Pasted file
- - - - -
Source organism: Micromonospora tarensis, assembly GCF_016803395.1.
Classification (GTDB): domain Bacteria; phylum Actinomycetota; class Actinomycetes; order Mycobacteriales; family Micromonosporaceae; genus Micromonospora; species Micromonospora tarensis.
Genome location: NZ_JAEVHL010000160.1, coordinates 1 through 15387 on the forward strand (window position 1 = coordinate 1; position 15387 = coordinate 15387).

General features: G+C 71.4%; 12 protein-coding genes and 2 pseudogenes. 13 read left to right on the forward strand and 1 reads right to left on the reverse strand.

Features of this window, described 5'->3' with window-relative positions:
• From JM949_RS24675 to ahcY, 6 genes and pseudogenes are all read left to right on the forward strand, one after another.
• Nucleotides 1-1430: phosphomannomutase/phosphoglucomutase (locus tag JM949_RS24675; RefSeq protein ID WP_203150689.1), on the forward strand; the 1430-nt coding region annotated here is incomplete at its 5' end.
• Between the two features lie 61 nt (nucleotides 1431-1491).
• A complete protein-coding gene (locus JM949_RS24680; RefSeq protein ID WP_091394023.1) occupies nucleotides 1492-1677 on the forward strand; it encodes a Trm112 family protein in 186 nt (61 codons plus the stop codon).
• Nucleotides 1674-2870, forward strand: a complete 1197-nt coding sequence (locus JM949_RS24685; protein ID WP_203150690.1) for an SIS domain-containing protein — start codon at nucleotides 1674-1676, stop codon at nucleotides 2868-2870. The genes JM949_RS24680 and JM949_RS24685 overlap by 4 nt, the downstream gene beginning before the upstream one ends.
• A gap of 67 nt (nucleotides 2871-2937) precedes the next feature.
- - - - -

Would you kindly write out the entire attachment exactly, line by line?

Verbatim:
Source organism: Micromonospora tarensis, assembly GCF_016803395.1.
Classification (GTDB): domain Bacteria; phylum Actinomycetota; class Actinomycetes; order Mycobacteriales; family Micromonosporaceae; genus Micromonospora; species Micromonospora tarensis.
Genome location: NZ_JAEVHL010000160.1, coordinates 1 through 15387 on the forward strand (window position 1 = coordinate 1; position 15387 = coordinate 15387).

General features: G+C 71.4%; 12 protein-coding genes and 2 pseudogenes. 13 read left to right on the forward strand and 1 reads right to left on the reverse strand.

Features of this window, described 5'->3' with window-relative positions:
• From JM949_RS24675 to ahcY, 6 genes and pseudogenes are all read left to right on the forward strand, one after another.
• Nucleotides 1-1430: phosphomannomutase/phosphoglucomutase (locus tag JM949_RS24675; RefSeq protein ID WP_203150689.1), on the forward strand; the 1430-nt coding region annotated here is incomplete at its 5' end.
• Between the two features lie 61 nt (nucleotides 1431-1491).
• A complete protein-coding gene (locus JM949_RS24680; RefSeq protein ID WP_091394023.1) occupies nucleotides 1492-1677 on the forward strand; it encodes a Trm112 family protein in 186 nt (61 codons plus the stop codon).
• Nucleotides 1674-2870, forward strand: a complete 1197-nt coding sequence (locus JM949_RS24685; protein ID WP_203150690.1) for an SIS domain-containing protein — start codon at nucleotides 1674-1676, stop codon at nucleotides 2868-2870. The genes JM949_RS24680 and JM949_RS24685 overlap by 4 nt, the downstream gene beginning before the upstream one ends.
• A gap of 67 nt (nucleotides 2871-2937) precedes the next feature.